Please use this url to cite or link to this publication:
author
opponent
  • Bezard, Erwan, Bordeaux, France
organization
publishing date
type
Thesis
publication status
published
subject
keywords
neuropsychology, neurophysiology, Neurologi, neuropsykologi, neurofysiologi, Neurology, mouse, rat, 6-OHDA, dyskinesia, Parkinson's disease, L-DOPA
pages
156 pages
publisher
Martin Lundblad, Basal Ganglia, Lund University
defense location
Segerfalksalen, Wallenberg Neurocentrum
defense date
2004-10-02 10:15
ISBN
91-628-6221-9
language
English
LU publication?
yes
id
ee5705fd-a163-46d2-8531-478a8fab17ec (old id 467286)
date added to LUP
2007-10-13 14:19:40
date last changed
2016-09-19 08:45:11
@misc{ee5705fd-a163-46d2-8531-478a8fab17ec,
  abstract     = {Animal models of Parkinson’s disease and L-DOPA-induced dyskinesia are essential to explore pathophysiological hypotheses and to test new treatment options. There are many different animal models of Parkinson's disease, which differ greatly with respect to species, mechanisms of nigral cell death, and extent of dopamine-dependent motor deficits. My work has been performed in rats and mice with unilateral 6-hydroxydopamine (6-OHDA) lesions, as this model is cost-effective and is well characterized. The animals show the main motor symptoms of Parkinsons disease such as akinesia, bradykinesia and postural instability. Previously work have shown that chronic L-DOPA treatment induces abnormal involuntary movements (AIMs) in unilaterally 6-OHDA lesioned rats. It has been one of the main aims with this thesis to investigate wheter these movements are the rat equivalent of L-DOPA induced dyskinesia. Additionally I have developed and validated a new model of L-DOPA induced (AIMs) in mice. In yet another study the levels of L-DOPA was measured in the brain and blod in dyskinetic and non-dyskinetic animals after an i.p. injection of L-DOPA. In the validation studies, the effects of antiparkinsonian agents that are associated with low incidence of dyskinesia in patients were evaluated using sensitive behavioural test of motor function and the animals AIMs were monitored using the rodent AIMs rating scale. In a later stage, agents with documented antidyskinetic properties in patients, were tested for their ability to reduce the severity of rodent AIMs. The results from both the rat and the mouse studies shows that dopamine-depleted rodents develop AIMs with chronic L-DOPA treatment. The severity of the rodent AIM scores increased with continuing L-DOPA treatment, which conforms to the situation described in treated PD patients. The fact that rodent AIMs were induced by L-DOPA but not by dopamine agonists (such as ropinirole and bromocriptine) implies that the mechanisms underlying rodent abnormal involuntary movements are similar to those underlying L-DOPA induced dyskinesia in PD patients and non-human primate models. This is further corroborated by the fact that several non-dopaminergic drugs known to possess antidyskinetic properties in PD patients also reduced rodent AIM scores. The measurements of central and peripheral L-DOPA levels showed that even though the L-DOPA concetration in the blood did not differ between dyskinetic and non-dyskinetic animals, the extracellular striatal levels of L-DOPA were significantly higher in the dyskinetic animals. These results indicate that a different bioavailability of L-DOPA in the striatal extracellular fluid may provide a clue as to why certain rats develop dyskinesia during chronic L-DOPA treatment and other rats appear resistant. It can be concluded from the results in this thesis that the rodent models are well suited for being used in screening studies for novel antiakinetic and antidyskinetic treatments that will benefit patients with these symptoms as new and more efficient drugs and treatments.},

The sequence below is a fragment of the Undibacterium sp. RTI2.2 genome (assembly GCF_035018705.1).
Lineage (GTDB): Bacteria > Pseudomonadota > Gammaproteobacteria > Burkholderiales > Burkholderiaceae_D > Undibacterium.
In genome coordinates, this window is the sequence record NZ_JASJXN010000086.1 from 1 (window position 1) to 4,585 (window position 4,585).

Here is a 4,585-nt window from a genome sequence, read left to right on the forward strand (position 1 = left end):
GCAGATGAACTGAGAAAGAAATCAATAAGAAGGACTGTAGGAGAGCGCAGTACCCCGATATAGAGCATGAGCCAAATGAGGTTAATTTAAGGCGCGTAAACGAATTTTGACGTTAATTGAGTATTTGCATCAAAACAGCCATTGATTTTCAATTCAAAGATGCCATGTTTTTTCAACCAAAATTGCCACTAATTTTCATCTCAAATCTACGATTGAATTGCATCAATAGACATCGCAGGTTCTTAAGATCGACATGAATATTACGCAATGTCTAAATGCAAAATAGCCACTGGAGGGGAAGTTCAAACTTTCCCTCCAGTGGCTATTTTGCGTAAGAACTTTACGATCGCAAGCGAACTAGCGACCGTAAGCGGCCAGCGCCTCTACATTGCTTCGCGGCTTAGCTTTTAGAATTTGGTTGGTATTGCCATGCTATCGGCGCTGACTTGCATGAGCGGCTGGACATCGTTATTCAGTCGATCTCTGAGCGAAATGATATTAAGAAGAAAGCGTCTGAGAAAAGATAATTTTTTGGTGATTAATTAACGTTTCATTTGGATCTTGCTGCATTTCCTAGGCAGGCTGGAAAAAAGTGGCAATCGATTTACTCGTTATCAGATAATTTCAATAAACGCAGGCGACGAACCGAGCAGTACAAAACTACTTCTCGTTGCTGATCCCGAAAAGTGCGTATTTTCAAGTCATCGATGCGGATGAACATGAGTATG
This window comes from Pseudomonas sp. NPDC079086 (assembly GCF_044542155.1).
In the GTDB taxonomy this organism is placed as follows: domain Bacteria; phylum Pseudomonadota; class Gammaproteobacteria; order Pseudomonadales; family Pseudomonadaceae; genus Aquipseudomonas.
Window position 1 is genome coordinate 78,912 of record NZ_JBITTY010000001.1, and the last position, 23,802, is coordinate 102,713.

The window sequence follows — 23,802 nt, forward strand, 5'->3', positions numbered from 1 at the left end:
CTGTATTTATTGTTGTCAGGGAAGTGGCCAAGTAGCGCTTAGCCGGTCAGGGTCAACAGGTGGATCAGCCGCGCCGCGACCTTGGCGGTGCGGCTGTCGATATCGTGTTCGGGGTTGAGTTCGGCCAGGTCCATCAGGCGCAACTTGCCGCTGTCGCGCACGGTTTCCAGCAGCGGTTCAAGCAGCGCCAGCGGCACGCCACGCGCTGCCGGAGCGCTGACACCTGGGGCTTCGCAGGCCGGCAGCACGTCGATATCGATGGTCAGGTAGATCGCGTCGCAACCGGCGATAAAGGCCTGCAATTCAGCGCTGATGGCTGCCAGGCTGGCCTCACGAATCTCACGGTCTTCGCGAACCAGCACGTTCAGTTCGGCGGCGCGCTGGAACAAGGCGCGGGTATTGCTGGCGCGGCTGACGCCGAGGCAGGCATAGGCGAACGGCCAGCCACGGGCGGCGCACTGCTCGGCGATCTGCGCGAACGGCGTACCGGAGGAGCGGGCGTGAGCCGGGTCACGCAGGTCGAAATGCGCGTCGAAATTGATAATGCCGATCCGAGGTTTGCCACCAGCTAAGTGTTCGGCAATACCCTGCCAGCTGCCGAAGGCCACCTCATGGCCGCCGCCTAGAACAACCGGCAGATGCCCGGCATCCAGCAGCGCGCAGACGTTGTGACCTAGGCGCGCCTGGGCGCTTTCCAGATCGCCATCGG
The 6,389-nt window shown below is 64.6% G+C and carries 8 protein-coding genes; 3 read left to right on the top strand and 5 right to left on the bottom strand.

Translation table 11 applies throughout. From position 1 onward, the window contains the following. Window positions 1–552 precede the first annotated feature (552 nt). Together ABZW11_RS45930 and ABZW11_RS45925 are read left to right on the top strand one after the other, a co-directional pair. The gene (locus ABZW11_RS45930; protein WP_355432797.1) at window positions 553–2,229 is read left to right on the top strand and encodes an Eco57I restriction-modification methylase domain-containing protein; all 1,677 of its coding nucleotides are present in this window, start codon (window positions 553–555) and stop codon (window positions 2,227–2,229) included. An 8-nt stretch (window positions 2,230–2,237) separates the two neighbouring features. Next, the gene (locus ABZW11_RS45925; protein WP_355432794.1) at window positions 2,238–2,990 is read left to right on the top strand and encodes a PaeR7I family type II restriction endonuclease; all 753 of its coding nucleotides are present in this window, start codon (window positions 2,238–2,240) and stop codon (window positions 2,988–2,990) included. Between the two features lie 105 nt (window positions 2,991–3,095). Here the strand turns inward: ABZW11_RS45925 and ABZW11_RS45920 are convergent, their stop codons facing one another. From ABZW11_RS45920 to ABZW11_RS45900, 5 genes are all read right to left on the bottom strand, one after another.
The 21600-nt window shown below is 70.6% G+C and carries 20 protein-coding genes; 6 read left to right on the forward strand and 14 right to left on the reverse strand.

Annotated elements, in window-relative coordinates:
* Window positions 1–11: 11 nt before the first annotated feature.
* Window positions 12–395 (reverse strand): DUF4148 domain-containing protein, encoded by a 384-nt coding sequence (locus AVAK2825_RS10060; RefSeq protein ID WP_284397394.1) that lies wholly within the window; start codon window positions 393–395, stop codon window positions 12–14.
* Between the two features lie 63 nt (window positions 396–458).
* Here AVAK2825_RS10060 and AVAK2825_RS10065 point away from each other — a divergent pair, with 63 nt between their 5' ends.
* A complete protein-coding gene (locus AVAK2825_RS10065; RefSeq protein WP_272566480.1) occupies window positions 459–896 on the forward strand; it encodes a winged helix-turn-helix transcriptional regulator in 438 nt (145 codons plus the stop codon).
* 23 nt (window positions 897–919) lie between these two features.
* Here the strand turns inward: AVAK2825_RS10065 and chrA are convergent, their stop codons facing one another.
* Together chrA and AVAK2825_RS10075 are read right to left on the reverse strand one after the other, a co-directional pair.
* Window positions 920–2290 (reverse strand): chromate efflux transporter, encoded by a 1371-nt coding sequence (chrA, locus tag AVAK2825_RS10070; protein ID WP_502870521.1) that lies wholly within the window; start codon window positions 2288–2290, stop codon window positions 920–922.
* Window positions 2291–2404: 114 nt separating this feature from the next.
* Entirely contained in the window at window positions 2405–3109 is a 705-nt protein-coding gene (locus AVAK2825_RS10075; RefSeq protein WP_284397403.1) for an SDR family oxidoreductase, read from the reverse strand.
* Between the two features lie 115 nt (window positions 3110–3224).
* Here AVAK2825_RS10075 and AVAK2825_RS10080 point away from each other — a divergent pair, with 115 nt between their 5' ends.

author       = {Lundblad, Martin},
  isbn         = {91-628-6221-9},
  keyword      = {neuropsychology,neurophysiology,Neurologi,neuropsykologi,neurofysiologi,Neurology,mouse,rat,6-OHDA,dyskinesia,Parkinson's disease,L-DOPA},
  language     = {eng},
  pages        = {156},
  publisher    = {ARRAY(0xa2dbe38)},
  title        = {Modelling parkinsonian akinesia and dyskinesia in dopamine depleted rodents},
  year         = {2004},
}